The Power of Linux (Almost) Everywhere

Linux software review

Linux — the free, open-source operating system for enterprise, small business, and home computing use — is not used everywhere yet. However, its user base crosses nearly every industry.

Linux is in many places today. It’s in consumer products like TVs and computer networking gear. Linux drives services that users do not even know run Linux. Think in terms of servers, Big Data farms, and cloud storage facilities. The analytics and Big Data marketplaces host and run platforms and applications on top of Linux in data centers and in the cloud.

The Linux OS certainly is evolving in the connected car space, for example. Linux also is embedded in many appliances. It often controls the sensors in industrial machines, navigational gear, and medical instruments.

“Increasingly, I see Linux used in a wide range of industries and quite a wide range of use cases. As companies continue to become aware and comfortable enough with it, Linux adoption will continue,” said Kerry Kim, open source software marketing and product management professional at Suse.

Spreading the Word

Often, people in enterprises are more familiar with the concept of open-source technology — but they are less informed about the power and greater flexibility that the Linux operating system brings compared to other platforms.

The word is spreading about the reliability of open source. Many of the early concerns about Linux and open source have subsided as companies have learned about the successes others had in using them to improve their competitive position, Kim told LinuxInsider.

“Companies are becoming more willing to try Linux and open-source technology. We still see companies that have never tried Linux. Some are just very conservative. Some companies do not think they need it,” he said.

Other companies just need more time and exposure to discover the power of Linux. Often, that happens slowly and in partial migrations.

Special Moments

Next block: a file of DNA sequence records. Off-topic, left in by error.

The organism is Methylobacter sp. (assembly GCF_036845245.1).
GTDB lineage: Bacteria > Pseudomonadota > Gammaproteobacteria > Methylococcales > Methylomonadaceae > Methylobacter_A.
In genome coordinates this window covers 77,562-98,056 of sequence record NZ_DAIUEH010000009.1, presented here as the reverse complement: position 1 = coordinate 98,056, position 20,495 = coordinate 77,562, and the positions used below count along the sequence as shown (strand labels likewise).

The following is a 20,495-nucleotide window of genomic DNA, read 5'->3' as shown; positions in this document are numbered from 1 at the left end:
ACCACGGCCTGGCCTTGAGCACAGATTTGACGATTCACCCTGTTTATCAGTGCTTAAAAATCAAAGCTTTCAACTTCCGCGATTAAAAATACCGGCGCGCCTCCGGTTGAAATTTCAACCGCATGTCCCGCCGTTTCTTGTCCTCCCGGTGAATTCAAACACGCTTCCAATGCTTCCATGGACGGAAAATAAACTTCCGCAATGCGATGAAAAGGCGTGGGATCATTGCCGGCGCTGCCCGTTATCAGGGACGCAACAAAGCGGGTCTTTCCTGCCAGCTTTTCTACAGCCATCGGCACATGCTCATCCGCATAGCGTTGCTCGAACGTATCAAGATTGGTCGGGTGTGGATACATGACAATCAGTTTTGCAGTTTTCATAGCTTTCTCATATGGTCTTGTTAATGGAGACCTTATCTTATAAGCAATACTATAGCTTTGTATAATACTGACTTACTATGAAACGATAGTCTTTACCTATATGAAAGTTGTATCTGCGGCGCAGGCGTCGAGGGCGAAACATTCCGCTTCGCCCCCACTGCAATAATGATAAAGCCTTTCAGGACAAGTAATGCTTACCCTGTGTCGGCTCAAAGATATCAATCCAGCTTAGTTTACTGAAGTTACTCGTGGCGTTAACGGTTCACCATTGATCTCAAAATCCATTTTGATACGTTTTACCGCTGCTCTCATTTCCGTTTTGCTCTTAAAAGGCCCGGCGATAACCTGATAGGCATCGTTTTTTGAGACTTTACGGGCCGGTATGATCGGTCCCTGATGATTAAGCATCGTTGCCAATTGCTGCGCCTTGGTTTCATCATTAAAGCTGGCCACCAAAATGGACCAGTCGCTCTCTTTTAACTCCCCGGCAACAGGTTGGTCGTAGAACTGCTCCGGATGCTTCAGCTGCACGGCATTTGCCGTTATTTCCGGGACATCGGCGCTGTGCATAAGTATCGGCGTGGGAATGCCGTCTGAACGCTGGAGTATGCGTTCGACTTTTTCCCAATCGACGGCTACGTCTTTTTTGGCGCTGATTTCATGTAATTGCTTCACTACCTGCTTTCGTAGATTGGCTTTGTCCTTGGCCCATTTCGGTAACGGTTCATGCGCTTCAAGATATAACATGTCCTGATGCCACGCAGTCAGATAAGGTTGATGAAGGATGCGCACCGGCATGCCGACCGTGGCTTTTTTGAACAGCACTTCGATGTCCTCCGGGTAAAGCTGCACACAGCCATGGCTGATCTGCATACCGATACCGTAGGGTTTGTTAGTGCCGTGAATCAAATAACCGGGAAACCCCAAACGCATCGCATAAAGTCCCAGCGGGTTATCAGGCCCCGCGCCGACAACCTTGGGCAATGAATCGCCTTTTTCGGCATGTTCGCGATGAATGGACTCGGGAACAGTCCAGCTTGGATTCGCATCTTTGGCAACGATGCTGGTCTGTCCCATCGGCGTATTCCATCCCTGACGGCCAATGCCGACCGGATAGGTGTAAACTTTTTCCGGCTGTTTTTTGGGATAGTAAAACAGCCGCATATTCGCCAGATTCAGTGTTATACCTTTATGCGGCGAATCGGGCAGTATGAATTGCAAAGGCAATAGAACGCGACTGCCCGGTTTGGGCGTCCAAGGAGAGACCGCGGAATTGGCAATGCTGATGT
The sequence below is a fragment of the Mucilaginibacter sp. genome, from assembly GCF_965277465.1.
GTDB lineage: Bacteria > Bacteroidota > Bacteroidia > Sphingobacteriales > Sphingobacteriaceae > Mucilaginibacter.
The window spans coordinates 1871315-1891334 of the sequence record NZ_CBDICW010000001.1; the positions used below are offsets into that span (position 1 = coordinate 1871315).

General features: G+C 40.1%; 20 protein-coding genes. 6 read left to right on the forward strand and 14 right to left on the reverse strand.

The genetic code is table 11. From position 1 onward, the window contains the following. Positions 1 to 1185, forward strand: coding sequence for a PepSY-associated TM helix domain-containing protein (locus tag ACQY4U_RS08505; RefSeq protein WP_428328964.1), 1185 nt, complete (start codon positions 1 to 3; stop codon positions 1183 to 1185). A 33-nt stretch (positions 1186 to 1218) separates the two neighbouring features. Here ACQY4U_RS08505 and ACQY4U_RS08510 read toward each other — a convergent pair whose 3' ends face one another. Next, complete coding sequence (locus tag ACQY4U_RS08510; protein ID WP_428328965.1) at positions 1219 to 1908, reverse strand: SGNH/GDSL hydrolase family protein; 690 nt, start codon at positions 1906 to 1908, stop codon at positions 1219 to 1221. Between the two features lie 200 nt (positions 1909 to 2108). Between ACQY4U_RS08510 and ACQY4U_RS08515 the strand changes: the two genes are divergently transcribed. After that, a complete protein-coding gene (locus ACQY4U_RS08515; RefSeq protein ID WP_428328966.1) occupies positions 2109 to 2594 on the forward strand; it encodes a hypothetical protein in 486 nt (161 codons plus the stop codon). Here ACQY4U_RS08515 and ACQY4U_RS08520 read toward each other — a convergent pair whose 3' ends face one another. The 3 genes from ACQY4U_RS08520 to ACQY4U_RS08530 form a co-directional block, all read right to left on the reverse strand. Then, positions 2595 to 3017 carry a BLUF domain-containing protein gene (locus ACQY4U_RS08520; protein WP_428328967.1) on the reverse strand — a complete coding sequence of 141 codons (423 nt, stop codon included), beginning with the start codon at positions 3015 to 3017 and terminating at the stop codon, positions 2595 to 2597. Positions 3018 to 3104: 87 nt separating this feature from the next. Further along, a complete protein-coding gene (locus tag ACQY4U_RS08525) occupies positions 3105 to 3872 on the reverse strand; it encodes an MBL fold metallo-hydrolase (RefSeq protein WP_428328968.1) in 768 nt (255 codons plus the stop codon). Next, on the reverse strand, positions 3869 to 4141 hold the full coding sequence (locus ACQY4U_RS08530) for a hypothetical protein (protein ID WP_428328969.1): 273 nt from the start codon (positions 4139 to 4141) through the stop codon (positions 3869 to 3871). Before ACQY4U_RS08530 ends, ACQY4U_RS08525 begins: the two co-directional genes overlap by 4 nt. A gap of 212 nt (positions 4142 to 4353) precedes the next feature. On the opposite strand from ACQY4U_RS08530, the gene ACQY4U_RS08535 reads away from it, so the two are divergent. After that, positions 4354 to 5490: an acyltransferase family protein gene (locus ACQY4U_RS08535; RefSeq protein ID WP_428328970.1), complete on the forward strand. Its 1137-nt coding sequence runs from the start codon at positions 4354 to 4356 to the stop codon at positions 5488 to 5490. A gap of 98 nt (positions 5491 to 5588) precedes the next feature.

Kim recalled a recent technology gathering in Boston, where he met with the CIO of Welch’s, the company that makes all those juice products. The CIO mentioned that he was thinking about trying Linux.

“We were all surprised that he had not tried it yet,” Kim said, but “seeing a company like Welch’s get to that step is encouraging.”

You might say that Suse’s Kim is in the preaching trade. He works on converting businesses to the Linux OS. Sometimes, that progress happens slowly.

For example, five years ago, Kim had a conversation with an executive from Levi Strauss & Company, the jeans maker. Its executives were adamant about remaining on a Windows platform. That changed.

“Recently, our sales guys visited the corporate offices there to learn that Levi Strauss has begun switching to Linux. That company still uses Windows, but the innovation in open source and Linux is winning the company over,” said Kim.

Hidden Treasures

Linux is hidden in many unexpected places. Take sports, for instance.

“It’s not surprising to find Linux serving a range of sports-related applications,” Bill Weinberg, senior director at Black Duck Consulting, told LinuxInsider.

Open source has a great impact on sports analytics. The Linux platform supports the real-time sports analytics of all four grand slam tennis tournaments.

That is not all. It runs the FanVision devices for Nascar, NFL, and other sports, according to Weinberg.

Sports fans may be watching live events and looking directly at the results of Linux, but they do not see the Linux operation. For example, Linux powers the stadium seat-back displays/STBs and large scoreboards.

Linux for Love and Fore

Linux also is used extensively by IBM with its own specialized software. IBM uses the combination to become a prominent player in powering tennis and golf tournaments, according to John Kent of the IBM Sports Sponsorship Team and Brian O’Connell, master inventor on IBM’s Global Technology Services Cloud Team.